rawraw - what do you think of OnDeck?
After watching their road show, I would never invest in their debt. There were some red flags when they described their underwriting that made me think they are going to be surprised during the next down turn. And may get royally burned.
are you guys still in this field?
what is it looking like with rising rates?
I’m still involved, but not as large. I’ve never been comfortable with investing retirement dollars in Lending Club and the rise of defaults last year meant I had to optimize the tax situation (there is that weird deductibility rule since it’s OID). The people chasing yield have gotten crushed. Luckily my portfolio was more conservative, so it broke even. Another portfolio I manage for a family member is even more conservative and their portfolio has been fine. The rate differentials aren’t as attractive as they used to be. But it’s still pretty good (ignoring tax quirks) I haven’t found any other platforms that I trust. The real estate guys seem like the wild west
I’ve heard of those real estate ones. Thought they were interesting. But have not seen stats. I actually think it’s ripe for charlatans though but like the idea of small scale iPos! Lol. Real estate requires huge downs and has a lot of barrier to entry! So this is a way to get people to lever more!
cfa dude who commented on both. Apparently the returns are high (some at 19 percent) but keep in mind this is fairly new and real estate prices have been rising. Anyways enjoy!
I checked LendingClub’s statistics again recently, and they are now claiming median returns in the 5% range. The fact that their claimed returns dropped from around 9%, to 7%, and then to 5% as the age of their notes increase is highly alarming. Furthermore, come of LendingClub’s past operational misconducts should make investors wary of any other undisclosed risks.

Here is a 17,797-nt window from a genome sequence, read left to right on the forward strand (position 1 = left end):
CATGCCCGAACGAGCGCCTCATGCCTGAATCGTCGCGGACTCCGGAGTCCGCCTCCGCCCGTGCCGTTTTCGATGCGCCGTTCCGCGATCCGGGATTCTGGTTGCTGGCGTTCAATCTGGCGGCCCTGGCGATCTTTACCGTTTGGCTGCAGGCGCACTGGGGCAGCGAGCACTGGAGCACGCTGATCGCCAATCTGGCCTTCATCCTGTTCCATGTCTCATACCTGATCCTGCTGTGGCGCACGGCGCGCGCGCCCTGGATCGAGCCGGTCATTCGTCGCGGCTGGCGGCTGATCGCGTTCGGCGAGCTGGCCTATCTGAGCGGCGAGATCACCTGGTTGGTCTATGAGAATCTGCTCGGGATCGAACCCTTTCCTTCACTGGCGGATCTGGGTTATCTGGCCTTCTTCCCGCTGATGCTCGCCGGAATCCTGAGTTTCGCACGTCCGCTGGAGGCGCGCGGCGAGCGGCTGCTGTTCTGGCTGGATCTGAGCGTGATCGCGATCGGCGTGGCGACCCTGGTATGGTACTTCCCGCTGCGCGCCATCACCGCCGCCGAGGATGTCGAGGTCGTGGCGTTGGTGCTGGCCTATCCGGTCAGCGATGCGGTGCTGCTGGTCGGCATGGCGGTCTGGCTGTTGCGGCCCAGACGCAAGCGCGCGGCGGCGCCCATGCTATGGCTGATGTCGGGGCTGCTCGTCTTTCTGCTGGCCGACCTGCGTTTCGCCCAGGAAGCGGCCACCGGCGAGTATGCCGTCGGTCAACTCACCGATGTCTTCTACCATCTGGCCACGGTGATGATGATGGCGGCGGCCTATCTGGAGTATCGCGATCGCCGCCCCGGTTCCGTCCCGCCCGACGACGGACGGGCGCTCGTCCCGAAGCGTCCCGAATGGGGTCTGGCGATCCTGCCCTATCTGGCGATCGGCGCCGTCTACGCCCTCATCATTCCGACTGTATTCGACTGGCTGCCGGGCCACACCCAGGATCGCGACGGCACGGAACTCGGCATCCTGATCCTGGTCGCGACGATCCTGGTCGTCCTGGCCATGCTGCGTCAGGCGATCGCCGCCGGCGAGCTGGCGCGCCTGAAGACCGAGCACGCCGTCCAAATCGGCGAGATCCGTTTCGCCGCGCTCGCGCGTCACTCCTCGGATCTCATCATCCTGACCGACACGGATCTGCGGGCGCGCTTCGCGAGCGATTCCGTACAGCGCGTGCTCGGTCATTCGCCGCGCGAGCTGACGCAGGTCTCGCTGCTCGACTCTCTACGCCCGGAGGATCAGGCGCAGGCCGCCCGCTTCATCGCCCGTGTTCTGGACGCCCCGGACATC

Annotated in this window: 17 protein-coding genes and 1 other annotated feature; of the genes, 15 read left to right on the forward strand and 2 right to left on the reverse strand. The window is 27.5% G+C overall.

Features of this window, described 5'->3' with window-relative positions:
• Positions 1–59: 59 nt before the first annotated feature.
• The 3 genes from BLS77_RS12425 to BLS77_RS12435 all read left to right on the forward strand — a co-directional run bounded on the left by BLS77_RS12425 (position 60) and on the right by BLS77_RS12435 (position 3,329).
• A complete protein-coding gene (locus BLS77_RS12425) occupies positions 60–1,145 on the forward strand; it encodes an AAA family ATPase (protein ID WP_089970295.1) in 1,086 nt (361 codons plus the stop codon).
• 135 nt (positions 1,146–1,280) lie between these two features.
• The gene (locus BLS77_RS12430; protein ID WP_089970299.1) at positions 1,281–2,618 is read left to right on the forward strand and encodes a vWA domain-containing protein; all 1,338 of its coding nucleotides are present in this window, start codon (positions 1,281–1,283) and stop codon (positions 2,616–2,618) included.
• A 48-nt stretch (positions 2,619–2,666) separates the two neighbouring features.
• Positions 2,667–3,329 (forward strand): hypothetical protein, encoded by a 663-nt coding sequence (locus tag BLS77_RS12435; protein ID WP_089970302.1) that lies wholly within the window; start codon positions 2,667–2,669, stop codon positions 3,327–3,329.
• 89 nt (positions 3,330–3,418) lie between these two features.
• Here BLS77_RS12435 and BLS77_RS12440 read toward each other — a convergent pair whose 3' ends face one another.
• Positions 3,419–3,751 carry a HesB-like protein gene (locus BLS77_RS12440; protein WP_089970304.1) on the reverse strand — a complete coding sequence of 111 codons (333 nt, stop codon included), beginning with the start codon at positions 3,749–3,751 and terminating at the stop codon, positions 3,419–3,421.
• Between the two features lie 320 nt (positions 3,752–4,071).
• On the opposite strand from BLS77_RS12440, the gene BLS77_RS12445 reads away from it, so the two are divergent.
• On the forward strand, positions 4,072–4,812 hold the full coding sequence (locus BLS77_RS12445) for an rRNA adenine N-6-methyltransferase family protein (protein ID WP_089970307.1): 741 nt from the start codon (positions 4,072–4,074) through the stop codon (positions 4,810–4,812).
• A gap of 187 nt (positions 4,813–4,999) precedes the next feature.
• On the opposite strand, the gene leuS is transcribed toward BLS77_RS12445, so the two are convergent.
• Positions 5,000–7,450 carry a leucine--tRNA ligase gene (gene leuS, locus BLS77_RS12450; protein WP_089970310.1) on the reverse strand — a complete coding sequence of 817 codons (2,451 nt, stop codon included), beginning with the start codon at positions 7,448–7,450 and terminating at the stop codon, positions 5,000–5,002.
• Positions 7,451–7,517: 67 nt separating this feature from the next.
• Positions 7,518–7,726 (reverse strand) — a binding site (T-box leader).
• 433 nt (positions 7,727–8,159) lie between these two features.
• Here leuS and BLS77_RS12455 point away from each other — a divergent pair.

Add this to the fact that LendingClub is the issuer of the notes (investors are subject to LendingClub’s credit risk), and that interest income is taxed at your normal marginal tax rate. This makes the platform highly unappealing, and it is likely dominated by other investment choices for many people. I wish LendingClub would have worked for me, but that does not seem to be the case at the moment.
The real estate investing platforms are pretty interesting, as they seem to offer two compelling advantages over normal real estate investing: 1) Alleged lower fees than normal real estate, and 2) Geographical diversification (rich NY or CA people can buy houses in cheap places with higher yields).
However, you’d probably want to do some extensive due diligence before investing any significant money. The debt yields are suspiciously high: any good credit borrower should be able to borrow at much lower rates than what those platforms offer, so there is likely an adverse selection problem. The equity versions are opaque and market returns for a couple I looked at were based on sketchy internal indexes. Furthermore, all their return data is based on the past few years, in a rate dropping environment, which is no longer the case now.
Side note: it’s crazy how these real estate platforms can claim something like 10% projected returns from *price appreciation*. No mutual fund, for instance, claims future projected returns like this, nor are they probably allowed to.
My feeling so far is that mature investment vehicles, like some combination of stocks and maybe high yield bonds, are still the most efficient at the moment. However, I’m still hoping that some of these peer to peer platforms will become attractive at some point.
ohai. which p2p platforms are the best for real estate crowdfunding? which have largest market share? which is oldest?
not answer previous questions, the ones that seem great are real crowd and crowd street. lol.
I think RealtyShares is the leader at the moment, and is certainly the one that I noticed the most while doing research. I don’t remember any specifics about the advantages or disadvantages compared to other platforms.
which real estate guys?
fees is a big thing (ones i mentioned have no investor fees, sponsor pays it). verification is another. i think the ones i mentioned are higher quality where you coninvest with institutions with a track record.
All the ones I’ve seen are shady and don’t seem particularly well run. Lending money gets extremely more complex with collateral and construction elements. There is a reason why banks rarely fail due to consumer loans but frequently fail due to real estate lending.
Part of LCs fall in returns is they now define the universe differently. They discontinued the higher grade notes that were the riskiest. The other change is that the market is getting more competitive. The rates when LC first started where likely not efficient. Now everyone is offering LendingClub like products, making competition for pricing much harder. But yes, 9 percent is much better than 5.
While they have operational challenges, the fact the board got rid of the CEO so quickly was a great sign to me. Looked like the organizational structure is working as it should, which isn’t the case for many of the California fast growth companies.